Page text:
at first it was nice , so much less work and all!
, but as time passed I missed the more challenges of hunting more unknown lands of larger acres without dedicated main food source's!
I found myself hunting all over the state and different states going some place new all the time, to challenge myself
and I also enjoyed the NOT knowing what was out there effect of hunting some place new !

I have hunted my share of places where I pretty much knew every bucks in the area of the farm, from running so many camera's and such,
which also took some of the enjoyment out of hunting places, as it was are a NEW buck would show up in season,
I really loved trail camera's when the first came out, it was amazing to see so many things you didn't get to see in day time, and or, just being able to ID< so many bucks, you never seen or ??

But after so many yrs I also found running camera's took away that surprise of the unknown that was there when I was more of a NEW hunter, walking into a huge forested track t of land and just never knowing what you might see!

SO I agree, hunting public lands can have its perks and teach and make you a better hunter
IF one is willing to make the effort to be successful at it!.

this is the hard part
a s having a gun shop for so long and hearing SO many hunters who lost there PRIME PRIVATE Land, going into public lands and crying how they are so terrible ,. when honestly, its more due to they lack the skills to be successful on public lands, cause they were spoiled for yrs on Private lands that had easy hunts!
also why I think many NEW hunters watch TV hunting show, get on public lands and dis like hunting
as them TV hunting shows tend to hunt on prime lands where hunting is FAR easier(and I was part of a hunting video series so I have actual experience here )

Public lands are there for a reason and they should exist for centuries to come, if folks continue to value them
bashing them on forums, isn't ever going to help save them !
Blaming public lands for how SOME Hunters on them act, is like blaming guns for crimes, its NOT the land , its the lack of respect in some humans or maybe lack of being raised properly!



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Old 10-04-2021, 01:42 PM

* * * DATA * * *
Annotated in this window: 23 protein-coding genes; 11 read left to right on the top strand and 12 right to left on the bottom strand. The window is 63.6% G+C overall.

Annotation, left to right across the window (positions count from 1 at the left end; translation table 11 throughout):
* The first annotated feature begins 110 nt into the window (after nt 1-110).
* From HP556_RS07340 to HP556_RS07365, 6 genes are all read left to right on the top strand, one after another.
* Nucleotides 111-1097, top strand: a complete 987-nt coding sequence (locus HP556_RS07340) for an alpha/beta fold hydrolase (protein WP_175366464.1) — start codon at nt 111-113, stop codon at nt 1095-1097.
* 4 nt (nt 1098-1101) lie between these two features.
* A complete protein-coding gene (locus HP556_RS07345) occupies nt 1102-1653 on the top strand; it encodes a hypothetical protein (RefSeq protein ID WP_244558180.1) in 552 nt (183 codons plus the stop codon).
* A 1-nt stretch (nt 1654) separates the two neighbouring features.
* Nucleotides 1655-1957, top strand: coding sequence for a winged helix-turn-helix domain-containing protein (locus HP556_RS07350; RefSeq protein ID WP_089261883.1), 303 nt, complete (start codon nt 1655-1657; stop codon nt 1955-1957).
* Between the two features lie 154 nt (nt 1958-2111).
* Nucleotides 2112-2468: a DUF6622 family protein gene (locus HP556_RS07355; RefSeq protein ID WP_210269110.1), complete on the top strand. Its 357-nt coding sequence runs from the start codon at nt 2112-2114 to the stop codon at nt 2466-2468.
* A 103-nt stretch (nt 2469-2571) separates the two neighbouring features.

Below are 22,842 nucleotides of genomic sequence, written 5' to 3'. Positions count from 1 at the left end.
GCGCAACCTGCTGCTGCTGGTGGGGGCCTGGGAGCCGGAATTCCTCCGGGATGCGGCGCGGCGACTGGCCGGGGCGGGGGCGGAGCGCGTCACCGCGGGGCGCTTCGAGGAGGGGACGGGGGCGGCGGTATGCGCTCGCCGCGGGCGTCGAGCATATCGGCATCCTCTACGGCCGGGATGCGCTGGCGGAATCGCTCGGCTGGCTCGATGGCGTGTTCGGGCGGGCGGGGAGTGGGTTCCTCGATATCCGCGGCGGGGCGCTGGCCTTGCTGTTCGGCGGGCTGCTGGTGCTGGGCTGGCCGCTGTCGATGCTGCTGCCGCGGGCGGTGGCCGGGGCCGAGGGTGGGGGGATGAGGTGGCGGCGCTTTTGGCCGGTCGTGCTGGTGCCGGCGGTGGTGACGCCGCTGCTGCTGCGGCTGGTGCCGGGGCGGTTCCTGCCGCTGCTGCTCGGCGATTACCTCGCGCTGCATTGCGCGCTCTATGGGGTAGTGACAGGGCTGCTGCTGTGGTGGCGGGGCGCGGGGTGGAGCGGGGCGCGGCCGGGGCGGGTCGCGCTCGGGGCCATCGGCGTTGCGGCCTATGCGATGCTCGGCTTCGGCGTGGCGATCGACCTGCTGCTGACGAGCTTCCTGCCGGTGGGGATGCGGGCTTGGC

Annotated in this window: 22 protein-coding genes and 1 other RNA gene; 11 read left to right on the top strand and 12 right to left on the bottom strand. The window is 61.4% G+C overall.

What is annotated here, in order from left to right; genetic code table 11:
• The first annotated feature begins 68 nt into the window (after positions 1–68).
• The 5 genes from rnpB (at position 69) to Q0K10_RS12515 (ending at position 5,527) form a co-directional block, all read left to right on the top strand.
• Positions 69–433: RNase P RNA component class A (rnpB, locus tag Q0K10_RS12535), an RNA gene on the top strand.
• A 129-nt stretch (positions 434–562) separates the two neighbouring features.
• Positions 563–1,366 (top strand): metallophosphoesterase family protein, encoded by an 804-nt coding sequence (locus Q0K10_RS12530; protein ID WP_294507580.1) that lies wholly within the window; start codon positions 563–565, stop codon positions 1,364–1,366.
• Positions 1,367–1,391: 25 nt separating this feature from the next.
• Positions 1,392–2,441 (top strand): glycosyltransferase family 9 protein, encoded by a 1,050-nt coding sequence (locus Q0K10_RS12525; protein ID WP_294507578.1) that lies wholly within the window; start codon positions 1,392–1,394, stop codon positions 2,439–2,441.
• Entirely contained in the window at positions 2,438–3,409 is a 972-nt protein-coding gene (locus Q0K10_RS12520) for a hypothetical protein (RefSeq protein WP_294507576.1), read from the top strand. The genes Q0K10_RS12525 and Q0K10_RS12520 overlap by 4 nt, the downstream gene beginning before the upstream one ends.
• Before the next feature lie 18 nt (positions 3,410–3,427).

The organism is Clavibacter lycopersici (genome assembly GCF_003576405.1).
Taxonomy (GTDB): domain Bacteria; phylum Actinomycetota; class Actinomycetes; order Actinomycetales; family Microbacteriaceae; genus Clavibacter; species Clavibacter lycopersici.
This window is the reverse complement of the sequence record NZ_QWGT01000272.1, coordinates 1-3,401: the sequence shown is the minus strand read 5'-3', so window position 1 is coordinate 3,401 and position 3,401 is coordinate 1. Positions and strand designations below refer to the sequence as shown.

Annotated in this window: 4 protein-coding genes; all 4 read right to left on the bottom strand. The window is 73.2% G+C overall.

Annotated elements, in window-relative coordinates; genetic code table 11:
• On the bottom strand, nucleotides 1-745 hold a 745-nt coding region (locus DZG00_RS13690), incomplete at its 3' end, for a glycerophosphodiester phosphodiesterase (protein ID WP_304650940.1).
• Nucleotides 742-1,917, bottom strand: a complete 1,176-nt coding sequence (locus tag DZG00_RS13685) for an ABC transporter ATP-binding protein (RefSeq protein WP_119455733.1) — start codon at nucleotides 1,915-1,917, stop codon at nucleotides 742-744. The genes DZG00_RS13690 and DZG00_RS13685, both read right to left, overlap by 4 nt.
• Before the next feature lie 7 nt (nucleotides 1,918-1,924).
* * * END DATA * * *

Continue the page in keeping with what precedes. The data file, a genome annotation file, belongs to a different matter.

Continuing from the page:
#14  
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I grew up hunting elk, pronghorn, mule deer and black bear on public land in CO. So far I have tagged 98 deer, 25 elk, 17 pronghorns and 2 black bear as well as other game. With the exception of about a dozen deer all my game was taken off public land. I even took a whitetail buck off public land here in TX last year.

There is no reason to be afraid to hunt public land.
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Old 10-04-2021, 04:49 PM
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Originally Posted by flags View Post

There is no reason to be afraid to hunt public land.
Public land? Oh I'm terrified.

-jake
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Old 10-04-2021, 05:07 PM
  #16  
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p-p-p-p-pub-lic land??? You mean hunt where there's other people? At the same time? Why that's dangerous. You could get lost. Or lose cell reception.

I mean, those other people could push animals towards you. Or once you hike past where they stopped at a 1/2 mile on the trail, you could find much better animals with less pressure. Or just have a good time knowing you went further than 99% of hunters do.
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Old 10-04-2021, 05:14 PM
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Originally Posted by elkman30 View Post
Or once you hike past where they stopped at a 1/2 mile on the trail, you could find much better animals with less pressure. Or just have a good time knowing you went further than 99% of hunters do.
Yeah it is amazing what burning a little shoe leather can do to increase your odds of success. I once took a really good 5x6 bull elk that was 7 1/2 miles from the nearest road. Never saw another hunter on that trip and I packed that boned out bull out on my pack using a pack frame in 3 trips. The day after I got him all packed out and was all loaded up in the truck ready to drive home I had several trucks come by and say I must be "lucky" because they hadn't seen an elk. Yeah, I was real "lucky" and the 7 or 8 smaller bulls I passed on were "lucky" too. I found out the farther away from the road I was willing to walk, the "luckier" I seemed to be. Magic!